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Schaefflers step out of shadows to defend Continental takeover

The Schaeffler family has, for the first time, made public comments about its takeover of rival Continental. In a wide-ranging, six-point defence of their actions, Maria-Elisabeth Schaeffler and son Georg have decided to set the record straight on their plans for the German automobile supplier as speculation builds in the mass media that the business could fail.

Despite the well-documented troubles facing the industry, the Schaefflers claim the response from automobile manufacturers to the Continental deal remains positive. "We are still convinced that the years to come will prove how successful this alliance of Schaeffler and Continental can be," they said.

They also refuted the allegation that they are "gamblers who have speculated and lost," referring to the fall in the company's share price since the takeover was launched and the increased debt they have taken on. "Our alliance with Continental has nothing at all to do with stock exchange speculation. We are no short-term oriented financial investors, but rather entrepreneurs with long-term goals and concepts," they said.

Acknowledging that the automotive industry is undergoing a historically difficult period, they said the alliance with Continental is, nevertheless, "a necessary step, especially for the Schaeffler Group as a family-owned company planning for the long term." They said their objective is to secure the future of both companies by bringing together two German technology leaders who can play a major part in top global competition.

Describing the current economic climate as "the most dramatic and rapid breakdown of the global economy in the past 80 years," the mother and son team said they, in common with many others, could never have predicted it.

The "massive difficulties" caused by the non-functioning financial and capital markets have forced the company to seek a joint and responsible solution with banks, potential investors and politicians. In particular, the collapse of Lehman Brothers caused  investors to flee, leaving the Schaefflers with 90% of Continental's shares – much more than they wanted.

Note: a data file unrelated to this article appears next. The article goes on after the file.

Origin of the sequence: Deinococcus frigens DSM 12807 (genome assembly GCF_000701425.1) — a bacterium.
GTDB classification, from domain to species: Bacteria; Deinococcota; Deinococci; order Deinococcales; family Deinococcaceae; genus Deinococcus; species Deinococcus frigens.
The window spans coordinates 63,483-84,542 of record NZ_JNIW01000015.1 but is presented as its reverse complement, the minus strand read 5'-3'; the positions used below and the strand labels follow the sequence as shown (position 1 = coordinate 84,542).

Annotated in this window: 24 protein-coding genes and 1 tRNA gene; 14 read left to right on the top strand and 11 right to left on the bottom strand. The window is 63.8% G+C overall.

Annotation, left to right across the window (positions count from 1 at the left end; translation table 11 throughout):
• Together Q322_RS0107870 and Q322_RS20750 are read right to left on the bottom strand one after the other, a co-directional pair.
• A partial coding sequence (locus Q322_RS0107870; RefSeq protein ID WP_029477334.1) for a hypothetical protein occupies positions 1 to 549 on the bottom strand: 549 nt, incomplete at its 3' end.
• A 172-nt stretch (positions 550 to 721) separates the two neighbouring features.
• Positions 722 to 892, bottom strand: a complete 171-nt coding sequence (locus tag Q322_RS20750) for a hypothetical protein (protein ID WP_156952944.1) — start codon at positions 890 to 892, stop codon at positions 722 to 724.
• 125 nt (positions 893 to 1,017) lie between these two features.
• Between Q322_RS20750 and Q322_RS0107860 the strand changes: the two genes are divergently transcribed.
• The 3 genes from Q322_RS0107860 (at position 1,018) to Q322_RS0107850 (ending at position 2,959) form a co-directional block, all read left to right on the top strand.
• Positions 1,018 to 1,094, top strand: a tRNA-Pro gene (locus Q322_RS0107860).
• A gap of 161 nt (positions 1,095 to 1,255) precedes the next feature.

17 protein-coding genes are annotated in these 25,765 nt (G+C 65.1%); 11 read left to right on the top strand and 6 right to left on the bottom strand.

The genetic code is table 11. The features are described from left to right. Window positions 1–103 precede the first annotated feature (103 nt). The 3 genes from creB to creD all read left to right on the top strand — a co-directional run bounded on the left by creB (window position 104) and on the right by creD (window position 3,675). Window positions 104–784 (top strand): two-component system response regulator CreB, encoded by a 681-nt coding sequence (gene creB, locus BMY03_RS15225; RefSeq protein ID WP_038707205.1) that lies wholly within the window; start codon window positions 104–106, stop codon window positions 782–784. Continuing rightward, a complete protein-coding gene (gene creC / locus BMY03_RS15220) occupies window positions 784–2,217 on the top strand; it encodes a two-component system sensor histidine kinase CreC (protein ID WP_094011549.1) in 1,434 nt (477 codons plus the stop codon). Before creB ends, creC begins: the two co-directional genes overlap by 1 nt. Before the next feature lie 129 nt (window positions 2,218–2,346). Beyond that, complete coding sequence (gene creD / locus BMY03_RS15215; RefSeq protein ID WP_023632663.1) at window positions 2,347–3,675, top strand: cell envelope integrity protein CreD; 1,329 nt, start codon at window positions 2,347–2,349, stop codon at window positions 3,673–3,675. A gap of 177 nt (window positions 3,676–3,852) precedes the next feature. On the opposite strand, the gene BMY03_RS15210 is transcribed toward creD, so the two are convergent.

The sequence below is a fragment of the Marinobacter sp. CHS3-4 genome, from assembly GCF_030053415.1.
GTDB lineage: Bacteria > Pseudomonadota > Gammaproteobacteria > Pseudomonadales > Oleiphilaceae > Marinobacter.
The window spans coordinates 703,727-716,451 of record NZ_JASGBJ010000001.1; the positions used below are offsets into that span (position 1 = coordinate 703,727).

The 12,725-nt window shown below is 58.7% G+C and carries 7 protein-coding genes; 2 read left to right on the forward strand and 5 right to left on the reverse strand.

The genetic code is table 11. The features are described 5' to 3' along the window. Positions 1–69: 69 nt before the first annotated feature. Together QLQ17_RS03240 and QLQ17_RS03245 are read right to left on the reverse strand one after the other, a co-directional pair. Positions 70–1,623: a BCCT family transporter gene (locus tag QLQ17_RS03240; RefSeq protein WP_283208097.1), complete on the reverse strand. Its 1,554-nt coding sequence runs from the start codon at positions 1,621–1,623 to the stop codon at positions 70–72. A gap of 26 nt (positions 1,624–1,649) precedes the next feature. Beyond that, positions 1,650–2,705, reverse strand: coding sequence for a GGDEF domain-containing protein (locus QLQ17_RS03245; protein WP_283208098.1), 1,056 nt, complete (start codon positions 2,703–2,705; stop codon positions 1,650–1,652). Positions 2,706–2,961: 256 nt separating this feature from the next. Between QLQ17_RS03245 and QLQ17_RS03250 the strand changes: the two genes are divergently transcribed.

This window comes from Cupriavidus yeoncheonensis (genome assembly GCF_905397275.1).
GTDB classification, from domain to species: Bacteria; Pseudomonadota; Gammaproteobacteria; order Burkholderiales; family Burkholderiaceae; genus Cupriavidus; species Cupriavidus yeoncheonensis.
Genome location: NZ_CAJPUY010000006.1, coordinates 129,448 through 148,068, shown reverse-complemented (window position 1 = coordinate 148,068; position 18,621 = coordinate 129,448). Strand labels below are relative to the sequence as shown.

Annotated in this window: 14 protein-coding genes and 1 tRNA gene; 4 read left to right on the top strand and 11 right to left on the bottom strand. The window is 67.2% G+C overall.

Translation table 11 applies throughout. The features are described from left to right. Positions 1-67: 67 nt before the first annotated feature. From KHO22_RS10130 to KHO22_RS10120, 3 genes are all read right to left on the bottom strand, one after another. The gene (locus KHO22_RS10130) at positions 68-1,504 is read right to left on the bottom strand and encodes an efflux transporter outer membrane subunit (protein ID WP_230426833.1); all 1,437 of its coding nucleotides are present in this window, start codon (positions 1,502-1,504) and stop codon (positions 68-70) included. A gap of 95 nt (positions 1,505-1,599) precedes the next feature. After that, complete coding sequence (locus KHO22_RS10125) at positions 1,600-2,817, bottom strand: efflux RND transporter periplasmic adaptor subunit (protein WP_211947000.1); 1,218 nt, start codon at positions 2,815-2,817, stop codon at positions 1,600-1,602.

While admitting that no new investor has yet been found, they said that they expect to find one or more by the time the economic situation recovers. Consequently, the family has decided to enter into discussions with politicians about securing interim financial aid. This is, however, "a special, exceptional situation for a company that is sound at the core." They also promise that any aid "will not burden" taxpayers and that any statutory interest and fees incurred will be paid.

In addition, they will use their family's wealth to help it through the current period. "Since the wealth of the owners is firmly bound up in the company, the Schaeffler family is prepared to divest itself of part of this wealth and to pay its debts with the proceeds," they said.

Finally, the Schaefflers call for more matter-of-fact public discussions to ensure a rapid and sustainable solution. "Our family has always re-invested the profits in the company instead of withdrawing them and using them for private purposes. If it had been our goal simply to add to our personal wealth, we would not have invested in the further development of the Schaeffler Group during the past 12 years and we would not have become involved with Continental."

They claim the takeover is fundamentally about securing the technological basis of two German world market leaders in the long term and point to the fact that the Schaeffler Group has more than tripled the number of employees and its turnover since 1996.

Consequently, they will do "everything in our power" to prevent pointless asset stripping driven by short-term interests.

Schaeffler is a privately-owned, €9 billion engineering group that specialises in ball bearing manufacture. It made a hostile takeover of much larger rival Continental in August last year.

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